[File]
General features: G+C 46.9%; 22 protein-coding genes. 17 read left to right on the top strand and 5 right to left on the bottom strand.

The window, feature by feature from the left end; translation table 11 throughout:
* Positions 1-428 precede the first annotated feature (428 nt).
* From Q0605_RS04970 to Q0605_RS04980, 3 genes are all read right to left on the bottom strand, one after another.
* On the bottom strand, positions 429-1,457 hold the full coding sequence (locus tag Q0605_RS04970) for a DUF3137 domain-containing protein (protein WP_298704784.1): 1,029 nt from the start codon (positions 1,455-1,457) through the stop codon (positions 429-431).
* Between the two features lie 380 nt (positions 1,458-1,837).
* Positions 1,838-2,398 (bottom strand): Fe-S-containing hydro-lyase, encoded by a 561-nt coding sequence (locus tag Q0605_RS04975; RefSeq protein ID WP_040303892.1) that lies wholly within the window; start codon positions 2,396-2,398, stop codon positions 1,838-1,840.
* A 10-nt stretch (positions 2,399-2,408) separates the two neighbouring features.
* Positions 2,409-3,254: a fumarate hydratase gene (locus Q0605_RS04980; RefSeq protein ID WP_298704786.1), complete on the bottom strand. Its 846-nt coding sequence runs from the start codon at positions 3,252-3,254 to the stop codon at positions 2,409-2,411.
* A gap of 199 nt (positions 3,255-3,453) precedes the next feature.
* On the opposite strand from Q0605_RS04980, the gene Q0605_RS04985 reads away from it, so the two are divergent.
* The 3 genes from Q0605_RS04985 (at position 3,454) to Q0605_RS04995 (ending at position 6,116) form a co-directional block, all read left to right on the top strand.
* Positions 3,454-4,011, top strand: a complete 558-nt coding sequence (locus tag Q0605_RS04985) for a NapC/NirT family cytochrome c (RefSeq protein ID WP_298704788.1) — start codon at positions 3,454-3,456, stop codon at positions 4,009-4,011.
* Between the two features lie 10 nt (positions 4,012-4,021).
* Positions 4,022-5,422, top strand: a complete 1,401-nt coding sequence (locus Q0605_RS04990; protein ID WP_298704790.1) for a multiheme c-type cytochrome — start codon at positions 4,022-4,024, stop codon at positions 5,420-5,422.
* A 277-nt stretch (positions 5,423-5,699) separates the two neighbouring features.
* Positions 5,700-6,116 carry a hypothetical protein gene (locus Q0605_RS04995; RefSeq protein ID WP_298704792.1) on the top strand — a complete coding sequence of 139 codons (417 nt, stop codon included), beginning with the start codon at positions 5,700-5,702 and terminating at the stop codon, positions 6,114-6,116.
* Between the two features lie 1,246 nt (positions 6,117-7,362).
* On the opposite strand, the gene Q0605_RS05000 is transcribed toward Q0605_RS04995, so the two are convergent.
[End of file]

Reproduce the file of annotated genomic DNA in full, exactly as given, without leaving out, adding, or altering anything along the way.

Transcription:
General features: G+C 46.9%; 22 protein-coding genes. 17 read left to right on the top strand and 5 right to left on the bottom strand.

The window, feature by feature from the left end; translation table 11 throughout:
* Positions 1-428 precede the first annotated feature (428 nt).
* From Q0605_RS04970 to Q0605_RS04980, 3 genes are all read right to left on the bottom strand, one after another.
* On the bottom strand, positions 429-1,457 hold the full coding sequence (locus tag Q0605_RS04970) for a DUF3137 domain-containing protein (protein WP_298704784.1): 1,029 nt from the start codon (positions 1,455-1,457) through the stop codon (positions 429-431).
* Between the two features lie 380 nt (positions 1,458-1,837).
* Positions 1,838-2,398 (bottom strand): Fe-S-containing hydro-lyase, encoded by a 561-nt coding sequence (locus tag Q0605_RS04975; RefSeq protein ID WP_040303892.1) that lies wholly within the window; start codon positions 2,396-2,398, stop codon positions 1,838-1,840.
* A 10-nt stretch (positions 2,399-2,408) separates the two neighbouring features.
* Positions 2,409-3,254: a fumarate hydratase gene (locus Q0605_RS04980; RefSeq protein ID WP_298704786.1), complete on the bottom strand. Its 846-nt coding sequence runs from the start codon at positions 3,252-3,254 to the stop codon at positions 2,409-2,411.
* A gap of 199 nt (positions 3,255-3,453) precedes the next feature.
* On the opposite strand from Q0605_RS04980, the gene Q0605_RS04985 reads away from it, so the two are divergent.
* The 3 genes from Q0605_RS04985 (at position 3,454) to Q0605_RS04995 (ending at position 6,116) form a co-directional block, all read left to right on the top strand.
* Positions 3,454-4,011, top strand: a complete 558-nt coding sequence (locus tag Q0605_RS04985) for a NapC/NirT family cytochrome c (RefSeq protein ID WP_298704788.1) — start codon at positions 3,454-3,456, stop codon at positions 4,009-4,011.
* Between the two features lie 10 nt (positions 4,012-4,021).
* Positions 4,022-5,422, top strand: a complete 1,401-nt coding sequence (locus Q0605_RS04990; protein ID WP_298704790.1) for a multiheme c-type cytochrome — start codon at positions 4,022-4,024, stop codon at positions 5,420-5,422.
* A 277-nt stretch (positions 5,423-5,699) separates the two neighbouring features.
* Positions 5,700-6,116 carry a hypothetical protein gene (locus Q0605_RS04995; RefSeq protein ID WP_298704792.1) on the top strand — a complete coding sequence of 139 codons (417 nt, stop codon included), beginning with the start codon at positions 5,700-5,702 and terminating at the stop codon, positions 6,114-6,116.
* Between the two features lie 1,246 nt (positions 6,117-7,362).
* On the opposite strand, the gene Q0605_RS05000 is transcribed toward Q0605_RS04995, so the two are convergent.